March 26, 2018

Rate This Article
1 Star2 Stars3 Stars4 Stars5 Stars (No Ratings Yet)


- Saurya Bhattacharya, Partner [ Cyril Amarchand Mangaldas ]


With due government intent falling into place and the Indian education market projected to grow to USD 180 billion in a few years’ time, the need for capital, technology, and best practices from a private player will be invaluable to the sector


In two of the earlier pieces in a three-part series on the education sector, we had discussed the setting up of K-12 schools and higher education institutions. In the concluding piece, we focus on the investment climate in the sector and key considerations in this regard.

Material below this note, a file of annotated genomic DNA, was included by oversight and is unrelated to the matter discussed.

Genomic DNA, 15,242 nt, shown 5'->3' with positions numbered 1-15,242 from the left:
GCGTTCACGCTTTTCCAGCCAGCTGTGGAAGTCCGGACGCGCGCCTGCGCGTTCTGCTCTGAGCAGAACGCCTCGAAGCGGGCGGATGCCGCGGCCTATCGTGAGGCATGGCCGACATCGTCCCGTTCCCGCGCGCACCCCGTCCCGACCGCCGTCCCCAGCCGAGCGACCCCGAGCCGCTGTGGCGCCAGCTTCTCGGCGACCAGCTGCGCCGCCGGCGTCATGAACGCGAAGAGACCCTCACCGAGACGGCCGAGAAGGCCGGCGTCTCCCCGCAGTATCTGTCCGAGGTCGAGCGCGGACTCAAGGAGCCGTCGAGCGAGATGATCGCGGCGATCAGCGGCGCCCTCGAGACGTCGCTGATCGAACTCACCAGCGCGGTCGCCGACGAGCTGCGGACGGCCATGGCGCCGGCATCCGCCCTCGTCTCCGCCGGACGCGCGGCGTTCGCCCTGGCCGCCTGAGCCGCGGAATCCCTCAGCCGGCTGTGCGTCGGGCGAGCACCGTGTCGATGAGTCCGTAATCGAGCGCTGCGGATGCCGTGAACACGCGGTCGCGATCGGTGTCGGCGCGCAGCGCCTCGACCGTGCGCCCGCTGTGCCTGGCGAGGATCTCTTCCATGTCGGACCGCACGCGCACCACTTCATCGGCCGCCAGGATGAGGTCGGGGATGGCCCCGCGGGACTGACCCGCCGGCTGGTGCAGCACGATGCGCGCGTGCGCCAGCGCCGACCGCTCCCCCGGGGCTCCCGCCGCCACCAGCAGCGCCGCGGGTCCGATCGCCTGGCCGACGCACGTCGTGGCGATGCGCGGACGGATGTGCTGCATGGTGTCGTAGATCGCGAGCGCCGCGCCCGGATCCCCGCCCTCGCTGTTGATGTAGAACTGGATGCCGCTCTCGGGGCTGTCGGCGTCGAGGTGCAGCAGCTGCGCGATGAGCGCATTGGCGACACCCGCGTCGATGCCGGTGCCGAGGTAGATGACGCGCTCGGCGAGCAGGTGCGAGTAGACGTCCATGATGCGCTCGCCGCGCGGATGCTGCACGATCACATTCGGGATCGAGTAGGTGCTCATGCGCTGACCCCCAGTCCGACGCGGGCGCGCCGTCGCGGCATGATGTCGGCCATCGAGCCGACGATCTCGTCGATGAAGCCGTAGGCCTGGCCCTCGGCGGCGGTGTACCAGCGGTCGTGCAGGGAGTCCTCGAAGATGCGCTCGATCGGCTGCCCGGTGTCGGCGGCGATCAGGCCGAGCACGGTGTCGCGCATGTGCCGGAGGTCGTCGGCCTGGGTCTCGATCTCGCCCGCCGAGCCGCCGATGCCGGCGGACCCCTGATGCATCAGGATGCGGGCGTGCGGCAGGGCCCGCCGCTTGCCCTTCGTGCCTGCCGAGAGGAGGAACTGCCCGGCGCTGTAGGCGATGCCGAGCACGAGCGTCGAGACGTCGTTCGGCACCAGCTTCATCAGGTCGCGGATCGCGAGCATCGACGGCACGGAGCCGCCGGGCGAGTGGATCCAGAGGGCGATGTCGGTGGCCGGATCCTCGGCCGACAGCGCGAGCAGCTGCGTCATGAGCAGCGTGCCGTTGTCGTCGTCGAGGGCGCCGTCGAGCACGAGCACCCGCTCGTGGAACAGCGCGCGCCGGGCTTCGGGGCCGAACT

The above shall be looked at through two broad lenses, namely:

(i) Regulatory regime
(ii) Regulatory climate

Regulatory Regime

Hereunder, we look at some of the key factors that may come up in the context of investment in the education sector:

(i) Which sub-sector to invest in?

Unlike many other sectors which have harmonious sectoral regulators, the education sector has certain distinctive subsectors. Chief among these are:

(a) Pre-school education
(b) K-12 schools
(c) Higher education (colleges, universities, technical education)
(d) Ed-tech (education provided through technology, media, and innovation)

Each of these sectors is sizeable, with some statistics indicating that the K-12 segment is the largest by revenue. It contributes about 52% of a total education sector market that is estimated at a value of USD 100 billion. Therefore, it is a large canvas for an investor to explore.

(ii) Not-for-Profit?